I’d rather be on a rollercoaster than a merry-go-round. ~ Tess Vigeland
My recent interview with Tess Vigeland is full of stories about the last three years of her life since leaving her dream job, voluntarily, without a plan for what was next.
The quote about the rollercoaster followed a discussion about the inevitable ups and downs of any huge transition like a career change.
She talked about being ecstatic some days and others when she could barely get out of bed thinking she had made the biggest mistake of her life. But, even with all the highs and lows, she is glad that she took the leap, taking the path less traveled, instead of continuing to rotate around in circles in her prior job, on a predictable path that did not ultimately take her where she wanted to go.
We also discussed how, as a result of walking her own journey, as well as interviewing 80 people in similar situations as part of the research for her book, Leap: Leaving a Job With no Plan B, she has come to feel that our careers are not the straight line so many people seem to think that their careers are and should be.
Tess thinks it’s more helpful to think of our careers – and by extension our lives – as an Etch-a-Sketch, a toy that can be used to make intricate images and then, when one has tired of that particular image, can be shaken up to produce a blank canvas upon which to create a new picture. I find the playfulness of this imagery enormously helpful.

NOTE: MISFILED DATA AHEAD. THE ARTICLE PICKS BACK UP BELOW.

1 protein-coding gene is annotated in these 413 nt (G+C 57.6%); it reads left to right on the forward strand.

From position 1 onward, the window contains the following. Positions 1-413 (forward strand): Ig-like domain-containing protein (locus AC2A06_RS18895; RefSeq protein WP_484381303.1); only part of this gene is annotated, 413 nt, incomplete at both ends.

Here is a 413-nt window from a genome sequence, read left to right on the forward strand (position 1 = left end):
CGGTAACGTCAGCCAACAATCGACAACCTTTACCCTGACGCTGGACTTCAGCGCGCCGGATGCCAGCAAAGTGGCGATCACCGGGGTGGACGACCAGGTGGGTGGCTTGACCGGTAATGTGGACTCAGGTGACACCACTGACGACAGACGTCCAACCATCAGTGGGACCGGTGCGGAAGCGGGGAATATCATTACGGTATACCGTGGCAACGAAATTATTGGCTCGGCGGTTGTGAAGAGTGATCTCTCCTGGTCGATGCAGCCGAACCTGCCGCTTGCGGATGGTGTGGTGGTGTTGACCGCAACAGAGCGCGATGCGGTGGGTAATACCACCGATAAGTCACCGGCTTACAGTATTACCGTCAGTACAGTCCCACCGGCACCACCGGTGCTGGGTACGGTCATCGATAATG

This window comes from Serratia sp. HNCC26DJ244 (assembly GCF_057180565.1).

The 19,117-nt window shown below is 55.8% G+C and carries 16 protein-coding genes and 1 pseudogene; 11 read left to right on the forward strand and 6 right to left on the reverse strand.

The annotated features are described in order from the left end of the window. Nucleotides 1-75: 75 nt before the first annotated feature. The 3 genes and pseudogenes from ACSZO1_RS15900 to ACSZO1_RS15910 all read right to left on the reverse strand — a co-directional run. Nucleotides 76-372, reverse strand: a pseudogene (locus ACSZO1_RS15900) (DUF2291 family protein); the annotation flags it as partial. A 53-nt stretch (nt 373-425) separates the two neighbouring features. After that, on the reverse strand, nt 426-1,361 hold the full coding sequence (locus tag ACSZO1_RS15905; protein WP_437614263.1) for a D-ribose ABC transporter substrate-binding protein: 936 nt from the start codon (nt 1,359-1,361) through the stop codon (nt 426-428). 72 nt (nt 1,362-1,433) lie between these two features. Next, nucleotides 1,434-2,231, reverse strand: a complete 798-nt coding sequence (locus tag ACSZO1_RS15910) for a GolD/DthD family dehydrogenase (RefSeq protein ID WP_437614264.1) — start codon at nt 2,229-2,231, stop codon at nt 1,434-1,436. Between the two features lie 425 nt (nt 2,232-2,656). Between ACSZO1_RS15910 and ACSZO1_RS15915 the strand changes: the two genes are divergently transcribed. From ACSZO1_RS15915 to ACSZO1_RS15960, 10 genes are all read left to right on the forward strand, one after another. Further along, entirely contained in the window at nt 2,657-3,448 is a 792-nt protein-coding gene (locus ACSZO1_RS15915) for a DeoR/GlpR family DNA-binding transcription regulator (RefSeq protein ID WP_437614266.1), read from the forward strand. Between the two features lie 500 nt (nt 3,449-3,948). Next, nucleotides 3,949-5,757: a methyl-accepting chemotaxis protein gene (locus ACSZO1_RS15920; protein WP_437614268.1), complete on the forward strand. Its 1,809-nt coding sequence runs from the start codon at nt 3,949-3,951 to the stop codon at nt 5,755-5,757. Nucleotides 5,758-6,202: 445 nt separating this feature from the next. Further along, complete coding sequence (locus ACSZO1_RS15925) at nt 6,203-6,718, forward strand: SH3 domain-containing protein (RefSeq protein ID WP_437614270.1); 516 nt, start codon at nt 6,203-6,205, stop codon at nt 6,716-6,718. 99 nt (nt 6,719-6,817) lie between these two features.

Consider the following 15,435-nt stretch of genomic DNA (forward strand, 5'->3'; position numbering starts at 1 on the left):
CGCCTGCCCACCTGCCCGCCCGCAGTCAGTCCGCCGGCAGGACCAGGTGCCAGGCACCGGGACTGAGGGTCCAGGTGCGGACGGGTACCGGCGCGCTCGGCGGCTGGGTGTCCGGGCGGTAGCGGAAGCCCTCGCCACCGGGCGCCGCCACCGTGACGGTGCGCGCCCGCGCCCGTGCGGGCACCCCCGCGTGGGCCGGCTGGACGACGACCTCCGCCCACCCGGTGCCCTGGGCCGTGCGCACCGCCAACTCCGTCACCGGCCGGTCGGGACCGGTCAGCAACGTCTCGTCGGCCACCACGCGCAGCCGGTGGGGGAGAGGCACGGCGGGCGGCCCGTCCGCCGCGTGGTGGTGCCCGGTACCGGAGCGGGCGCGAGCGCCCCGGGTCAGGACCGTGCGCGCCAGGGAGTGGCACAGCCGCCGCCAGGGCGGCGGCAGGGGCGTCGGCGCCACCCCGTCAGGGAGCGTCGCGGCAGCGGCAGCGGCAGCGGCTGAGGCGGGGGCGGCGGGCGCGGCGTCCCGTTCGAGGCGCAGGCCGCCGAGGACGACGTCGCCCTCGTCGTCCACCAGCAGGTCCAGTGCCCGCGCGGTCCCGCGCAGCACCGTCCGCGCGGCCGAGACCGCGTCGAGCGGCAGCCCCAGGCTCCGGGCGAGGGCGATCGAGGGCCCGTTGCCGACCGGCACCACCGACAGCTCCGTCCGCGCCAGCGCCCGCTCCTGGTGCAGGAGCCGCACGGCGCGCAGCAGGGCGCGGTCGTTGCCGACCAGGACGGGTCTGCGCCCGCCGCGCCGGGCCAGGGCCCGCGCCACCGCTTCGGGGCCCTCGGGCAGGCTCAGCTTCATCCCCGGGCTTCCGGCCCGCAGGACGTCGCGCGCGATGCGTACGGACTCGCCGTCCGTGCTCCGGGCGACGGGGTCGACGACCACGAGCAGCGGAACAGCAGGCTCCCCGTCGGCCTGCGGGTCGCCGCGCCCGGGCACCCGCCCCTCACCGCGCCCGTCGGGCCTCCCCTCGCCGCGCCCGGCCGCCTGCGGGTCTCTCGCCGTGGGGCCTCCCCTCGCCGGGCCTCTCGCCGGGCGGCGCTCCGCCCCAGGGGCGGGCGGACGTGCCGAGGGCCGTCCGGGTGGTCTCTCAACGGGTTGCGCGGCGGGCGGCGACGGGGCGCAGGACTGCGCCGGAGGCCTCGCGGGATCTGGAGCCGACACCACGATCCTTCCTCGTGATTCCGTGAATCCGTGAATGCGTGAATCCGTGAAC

Finally, Tess shared her thoughts about how the way we work in America makes us sick.
The work ethic, the fears about leaving a job that is not working for you because of not being marketable and/or damaging your reputation, and how we put work before almost all else in our lives is a cause that she now stands up for, her “I’m-mad-as-hell-and-I’m-not-going-to-take-it-anymore” attitude where she is ready to carve her own path to learn more about how NOT to let work be the most important thing about a person.
In fact, her next chapter comes on the heels of having accompanied her father to Peru to a region where people live much more simply, have much less stuff, and are happy with their lives. At this writing, Tess has an open-ended ticket to South East Asia, where she will spend time in various regions learning about how other cultures live, telling their stories, and finding out how we can learn from other cultures to improve our work culture so that we can live happier, healthier lives.
I’m thoroughly inspired by Tess, so do listen to the chat and check out her new book—I think you’ll be inspired, too!